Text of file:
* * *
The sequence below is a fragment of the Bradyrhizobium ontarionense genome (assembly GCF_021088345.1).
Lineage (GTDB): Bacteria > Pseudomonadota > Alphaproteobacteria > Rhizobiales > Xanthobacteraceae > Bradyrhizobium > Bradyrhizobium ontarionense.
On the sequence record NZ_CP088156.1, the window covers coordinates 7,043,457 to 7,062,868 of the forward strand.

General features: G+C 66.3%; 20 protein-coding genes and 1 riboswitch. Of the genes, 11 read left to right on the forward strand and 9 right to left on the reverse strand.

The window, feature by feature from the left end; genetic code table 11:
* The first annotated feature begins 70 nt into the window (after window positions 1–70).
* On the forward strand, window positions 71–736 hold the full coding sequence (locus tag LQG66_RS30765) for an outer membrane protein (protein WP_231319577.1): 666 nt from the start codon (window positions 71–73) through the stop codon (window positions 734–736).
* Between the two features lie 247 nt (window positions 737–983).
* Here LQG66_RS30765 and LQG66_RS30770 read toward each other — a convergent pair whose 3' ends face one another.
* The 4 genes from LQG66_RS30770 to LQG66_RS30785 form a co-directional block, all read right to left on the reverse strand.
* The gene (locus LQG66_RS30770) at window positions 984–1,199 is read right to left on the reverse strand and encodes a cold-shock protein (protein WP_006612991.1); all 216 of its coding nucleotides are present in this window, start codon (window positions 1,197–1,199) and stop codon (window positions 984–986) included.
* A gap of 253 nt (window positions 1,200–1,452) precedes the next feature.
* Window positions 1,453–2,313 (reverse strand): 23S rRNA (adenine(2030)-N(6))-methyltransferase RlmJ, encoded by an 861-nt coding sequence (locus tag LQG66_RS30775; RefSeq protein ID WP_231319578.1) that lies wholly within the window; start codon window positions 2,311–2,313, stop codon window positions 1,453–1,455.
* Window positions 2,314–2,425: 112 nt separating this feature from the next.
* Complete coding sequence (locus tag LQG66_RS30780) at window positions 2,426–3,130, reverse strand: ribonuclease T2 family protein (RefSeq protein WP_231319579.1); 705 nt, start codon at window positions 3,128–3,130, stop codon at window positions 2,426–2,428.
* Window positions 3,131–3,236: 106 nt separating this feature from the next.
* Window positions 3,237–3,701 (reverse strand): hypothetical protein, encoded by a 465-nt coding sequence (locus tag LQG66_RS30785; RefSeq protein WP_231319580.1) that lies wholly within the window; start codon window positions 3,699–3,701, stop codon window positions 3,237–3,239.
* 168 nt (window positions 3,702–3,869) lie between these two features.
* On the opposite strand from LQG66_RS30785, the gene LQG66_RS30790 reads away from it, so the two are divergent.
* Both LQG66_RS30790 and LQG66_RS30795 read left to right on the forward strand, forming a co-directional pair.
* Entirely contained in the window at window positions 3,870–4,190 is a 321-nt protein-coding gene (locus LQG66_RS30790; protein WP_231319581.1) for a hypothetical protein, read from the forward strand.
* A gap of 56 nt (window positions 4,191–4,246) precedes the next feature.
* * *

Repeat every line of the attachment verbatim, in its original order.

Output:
The sequence below is a fragment of the Bradyrhizobium ontarionense genome (assembly GCF_021088345.1).
Lineage (GTDB): Bacteria > Pseudomonadota > Alphaproteobacteria > Rhizobiales > Xanthobacteraceae > Bradyrhizobium > Bradyrhizobium ontarionense.
On the sequence record NZ_CP088156.1, the window covers coordinates 7,043,457 to 7,062,868 of the forward strand.

General features: G+C 66.3%; 20 protein-coding genes and 1 riboswitch. Of the genes, 11 read left to right on the forward strand and 9 right to left on the reverse strand.

The window, feature by feature from the left end; genetic code table 11:
* The first annotated feature begins 70 nt into the window (after window positions 1–70).
* On the forward strand, window positions 71–736 hold the full coding sequence (locus tag LQG66_RS30765) for an outer membrane protein (protein WP_231319577.1): 666 nt from the start codon (window positions 71–73) through the stop codon (window positions 734–736).
* Between the two features lie 247 nt (window positions 737–983).
* Here LQG66_RS30765 and LQG66_RS30770 read toward each other — a convergent pair whose 3' ends face one another.
* The 4 genes from LQG66_RS30770 to LQG66_RS30785 form a co-directional block, all read right to left on the reverse strand.
* The gene (locus LQG66_RS30770) at window positions 984–1,199 is read right to left on the reverse strand and encodes a cold-shock protein (protein WP_006612991.1); all 216 of its coding nucleotides are present in this window, start codon (window positions 1,197–1,199) and stop codon (window positions 984–986) included.
* A gap of 253 nt (window positions 1,200–1,452) precedes the next feature.
* Window positions 1,453–2,313 (reverse strand): 23S rRNA (adenine(2030)-N(6))-methyltransferase RlmJ, encoded by an 861-nt coding sequence (locus tag LQG66_RS30775; RefSeq protein ID WP_231319578.1) that lies wholly within the window; start codon window positions 2,311–2,313, stop codon window positions 1,453–1,455.
* Window positions 2,314–2,425: 112 nt separating this feature from the next.
* Complete coding sequence (locus tag LQG66_RS30780) at window positions 2,426–3,130, reverse strand: ribonuclease T2 family protein (RefSeq protein WP_231319579.1); 705 nt, start codon at window positions 3,128–3,130, stop codon at window positions 2,426–2,428.
* Window positions 3,131–3,236: 106 nt separating this feature from the next.
* Window positions 3,237–3,701 (reverse strand): hypothetical protein, encoded by a 465-nt coding sequence (locus tag LQG66_RS30785; RefSeq protein WP_231319580.1) that lies wholly within the window; start codon window positions 3,699–3,701, stop codon window positions 3,237–3,239.
* 168 nt (window positions 3,702–3,869) lie between these two features.
* On the opposite strand from LQG66_RS30785, the gene LQG66_RS30790 reads away from it, so the two are divergent.
* Both LQG66_RS30790 and LQG66_RS30795 read left to right on the forward strand, forming a co-directional pair.
* Entirely contained in the window at window positions 3,870–4,190 is a 321-nt protein-coding gene (locus LQG66_RS30790; protein WP_231319581.1) for a hypothetical protein, read from the forward strand.
* A gap of 56 nt (window positions 4,191–4,246) precedes the next feature.